Objective: To propose alternative models of training for doctors treating patients with stones, and to identify their relative value, as such doctors are trained through urology programmes which sometimes cannot be expanded to meet the need, are short of teachers, too comprehensive and lengthy. This review explores new pathways for training to provide competence in the care of patients with stones.
Methods: Previous reports were identified and existing training models collectively categorised as Model 1. Three alternative models were constructed and compared in the context of advantages, acceptability, feasibility, educational impact and applicability in different geosocio-political contexts.
Results: In Model 2, urological and stone training diverge as options after common basic courses and experience. In Model 3, individuals access training through a common educational matrix (EM) for nurses, physicians, etc., according to the match between their capacities, entry requirements, personal desires and willingness for further responsibility. Stone doctors with no urological background cannot fulfil other service and educational commitments, and might create unwelcome dependence on other colleagues for complex situations. Programmes involving a common EM affect professional boundaries and are not easily acceptable. There is a lack of clarity on methods for medical certification and re-certification. However, the lack of technically competent stone experts in developing worlds requires an exploration of alternative models of training and practice.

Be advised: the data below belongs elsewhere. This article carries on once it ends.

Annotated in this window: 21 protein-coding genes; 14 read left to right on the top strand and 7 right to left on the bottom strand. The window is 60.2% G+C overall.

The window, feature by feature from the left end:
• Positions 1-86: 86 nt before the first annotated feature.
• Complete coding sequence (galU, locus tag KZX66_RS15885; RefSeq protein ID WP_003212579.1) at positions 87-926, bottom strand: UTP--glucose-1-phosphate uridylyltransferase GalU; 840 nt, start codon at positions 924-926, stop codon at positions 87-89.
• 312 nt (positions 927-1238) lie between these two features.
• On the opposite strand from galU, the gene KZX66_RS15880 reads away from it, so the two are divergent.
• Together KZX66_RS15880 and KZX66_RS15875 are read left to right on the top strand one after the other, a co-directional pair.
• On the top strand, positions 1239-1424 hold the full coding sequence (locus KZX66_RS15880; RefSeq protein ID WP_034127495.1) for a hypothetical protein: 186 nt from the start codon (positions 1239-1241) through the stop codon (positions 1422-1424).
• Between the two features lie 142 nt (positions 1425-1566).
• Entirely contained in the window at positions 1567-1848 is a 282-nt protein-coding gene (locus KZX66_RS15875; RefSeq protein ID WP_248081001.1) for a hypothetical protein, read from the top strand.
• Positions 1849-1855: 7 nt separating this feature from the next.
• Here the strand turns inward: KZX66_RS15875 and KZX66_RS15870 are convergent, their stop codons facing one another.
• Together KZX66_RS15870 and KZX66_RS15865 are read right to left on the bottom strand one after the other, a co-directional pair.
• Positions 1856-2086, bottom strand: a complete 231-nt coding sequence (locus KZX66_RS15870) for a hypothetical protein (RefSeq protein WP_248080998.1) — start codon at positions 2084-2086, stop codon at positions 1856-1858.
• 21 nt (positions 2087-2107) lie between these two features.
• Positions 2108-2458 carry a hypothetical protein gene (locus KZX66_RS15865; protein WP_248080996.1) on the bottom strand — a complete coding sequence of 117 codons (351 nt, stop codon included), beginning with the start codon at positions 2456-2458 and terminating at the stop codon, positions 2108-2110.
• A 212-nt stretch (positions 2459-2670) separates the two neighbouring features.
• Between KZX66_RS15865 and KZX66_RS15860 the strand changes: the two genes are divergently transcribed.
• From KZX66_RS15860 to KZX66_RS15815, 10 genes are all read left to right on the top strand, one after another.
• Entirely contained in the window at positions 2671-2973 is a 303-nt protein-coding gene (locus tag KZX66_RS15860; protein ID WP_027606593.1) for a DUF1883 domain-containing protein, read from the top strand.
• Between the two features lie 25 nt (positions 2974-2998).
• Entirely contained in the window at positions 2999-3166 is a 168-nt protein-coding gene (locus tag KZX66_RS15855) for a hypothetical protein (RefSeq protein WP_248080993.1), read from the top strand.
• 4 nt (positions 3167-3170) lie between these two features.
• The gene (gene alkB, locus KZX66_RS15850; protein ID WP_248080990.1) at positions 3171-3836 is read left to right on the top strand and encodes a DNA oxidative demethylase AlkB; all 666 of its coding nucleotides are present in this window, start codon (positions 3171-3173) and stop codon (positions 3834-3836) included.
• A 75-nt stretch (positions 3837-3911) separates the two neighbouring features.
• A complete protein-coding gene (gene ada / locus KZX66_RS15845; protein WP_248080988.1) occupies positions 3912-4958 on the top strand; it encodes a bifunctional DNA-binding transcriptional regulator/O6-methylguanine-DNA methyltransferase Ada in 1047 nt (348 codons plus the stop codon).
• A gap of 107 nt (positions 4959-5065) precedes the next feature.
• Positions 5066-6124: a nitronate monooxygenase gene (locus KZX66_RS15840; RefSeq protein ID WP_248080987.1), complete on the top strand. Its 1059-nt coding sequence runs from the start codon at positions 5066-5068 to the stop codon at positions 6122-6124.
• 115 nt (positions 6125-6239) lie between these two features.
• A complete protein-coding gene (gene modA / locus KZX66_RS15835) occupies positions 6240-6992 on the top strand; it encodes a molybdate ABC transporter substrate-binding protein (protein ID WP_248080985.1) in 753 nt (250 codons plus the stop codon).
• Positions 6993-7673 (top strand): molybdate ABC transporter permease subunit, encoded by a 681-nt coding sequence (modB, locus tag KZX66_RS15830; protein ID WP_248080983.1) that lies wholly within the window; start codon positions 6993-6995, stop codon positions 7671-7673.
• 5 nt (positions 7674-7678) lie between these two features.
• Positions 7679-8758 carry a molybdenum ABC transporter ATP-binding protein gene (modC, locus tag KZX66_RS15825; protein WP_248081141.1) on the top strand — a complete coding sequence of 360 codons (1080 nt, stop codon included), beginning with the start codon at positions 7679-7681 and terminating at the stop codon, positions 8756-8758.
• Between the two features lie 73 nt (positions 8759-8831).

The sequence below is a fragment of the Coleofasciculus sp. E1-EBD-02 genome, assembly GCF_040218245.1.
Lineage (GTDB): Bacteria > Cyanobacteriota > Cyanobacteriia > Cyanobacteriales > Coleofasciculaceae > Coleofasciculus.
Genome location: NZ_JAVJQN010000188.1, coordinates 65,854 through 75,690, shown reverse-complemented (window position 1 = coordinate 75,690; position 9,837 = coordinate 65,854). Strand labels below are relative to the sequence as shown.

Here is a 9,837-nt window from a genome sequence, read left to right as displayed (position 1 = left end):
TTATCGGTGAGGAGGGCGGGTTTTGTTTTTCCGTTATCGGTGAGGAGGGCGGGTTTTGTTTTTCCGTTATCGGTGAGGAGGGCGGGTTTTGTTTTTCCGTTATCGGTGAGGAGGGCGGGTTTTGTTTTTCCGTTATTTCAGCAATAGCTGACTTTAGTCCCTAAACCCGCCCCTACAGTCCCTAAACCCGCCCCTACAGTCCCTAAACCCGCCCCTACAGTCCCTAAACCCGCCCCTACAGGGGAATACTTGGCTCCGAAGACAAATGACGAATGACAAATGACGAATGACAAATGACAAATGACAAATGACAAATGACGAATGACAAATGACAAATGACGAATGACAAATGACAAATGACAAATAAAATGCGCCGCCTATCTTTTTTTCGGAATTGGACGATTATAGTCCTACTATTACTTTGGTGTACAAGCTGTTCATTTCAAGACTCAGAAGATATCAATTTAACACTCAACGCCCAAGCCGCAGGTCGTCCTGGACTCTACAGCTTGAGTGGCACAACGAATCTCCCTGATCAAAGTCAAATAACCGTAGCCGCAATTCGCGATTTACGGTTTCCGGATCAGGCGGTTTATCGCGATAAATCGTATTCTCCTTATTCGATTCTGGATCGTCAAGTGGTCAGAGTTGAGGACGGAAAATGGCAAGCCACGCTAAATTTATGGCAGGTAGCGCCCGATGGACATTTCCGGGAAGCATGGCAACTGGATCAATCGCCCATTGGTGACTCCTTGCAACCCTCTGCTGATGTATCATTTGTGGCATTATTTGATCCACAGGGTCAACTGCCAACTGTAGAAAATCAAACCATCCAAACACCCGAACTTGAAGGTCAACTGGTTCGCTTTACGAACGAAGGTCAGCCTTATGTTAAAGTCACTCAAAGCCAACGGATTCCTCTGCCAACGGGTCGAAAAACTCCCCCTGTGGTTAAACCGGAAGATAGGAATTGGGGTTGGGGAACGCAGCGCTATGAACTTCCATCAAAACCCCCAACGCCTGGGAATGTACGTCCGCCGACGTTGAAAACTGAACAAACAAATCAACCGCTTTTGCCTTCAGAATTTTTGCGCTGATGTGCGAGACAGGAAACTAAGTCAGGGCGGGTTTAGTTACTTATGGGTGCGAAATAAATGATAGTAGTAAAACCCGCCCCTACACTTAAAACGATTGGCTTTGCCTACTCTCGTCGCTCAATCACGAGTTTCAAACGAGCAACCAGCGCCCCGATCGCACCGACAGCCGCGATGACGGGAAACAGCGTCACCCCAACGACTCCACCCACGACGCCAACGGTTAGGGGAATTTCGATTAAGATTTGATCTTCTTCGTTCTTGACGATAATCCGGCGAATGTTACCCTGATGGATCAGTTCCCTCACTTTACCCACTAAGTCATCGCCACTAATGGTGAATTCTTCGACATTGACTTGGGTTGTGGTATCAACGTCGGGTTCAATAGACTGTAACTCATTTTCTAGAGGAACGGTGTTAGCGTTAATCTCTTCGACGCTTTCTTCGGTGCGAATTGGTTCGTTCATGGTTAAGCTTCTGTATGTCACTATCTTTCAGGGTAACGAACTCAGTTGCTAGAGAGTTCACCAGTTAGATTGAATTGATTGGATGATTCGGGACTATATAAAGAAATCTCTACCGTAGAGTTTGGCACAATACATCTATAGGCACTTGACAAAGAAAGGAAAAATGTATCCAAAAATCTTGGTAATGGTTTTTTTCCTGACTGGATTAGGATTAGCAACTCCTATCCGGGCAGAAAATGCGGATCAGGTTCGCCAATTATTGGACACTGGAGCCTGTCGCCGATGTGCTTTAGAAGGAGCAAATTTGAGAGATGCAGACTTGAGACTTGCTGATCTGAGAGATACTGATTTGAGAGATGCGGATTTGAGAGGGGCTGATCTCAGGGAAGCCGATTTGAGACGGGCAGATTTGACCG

Conclusions: The ability to provide exemplary care after abbreviated training makes alternative models attractive. Worldwide debate, further exploration and pilot implementation are required, perhaps first in the developing world, in which much of the 'stone belt' exists.
Publication ( Name of Journal)
Arab Journal of Urology
Talati, J. J.
(2012). The training of a 'stone doctor'. Arab Journal of Urology, 10(3), 220-229.
Available at: https://ecommons.aku.edu/pakistan_fhs_mc_surg_urol/136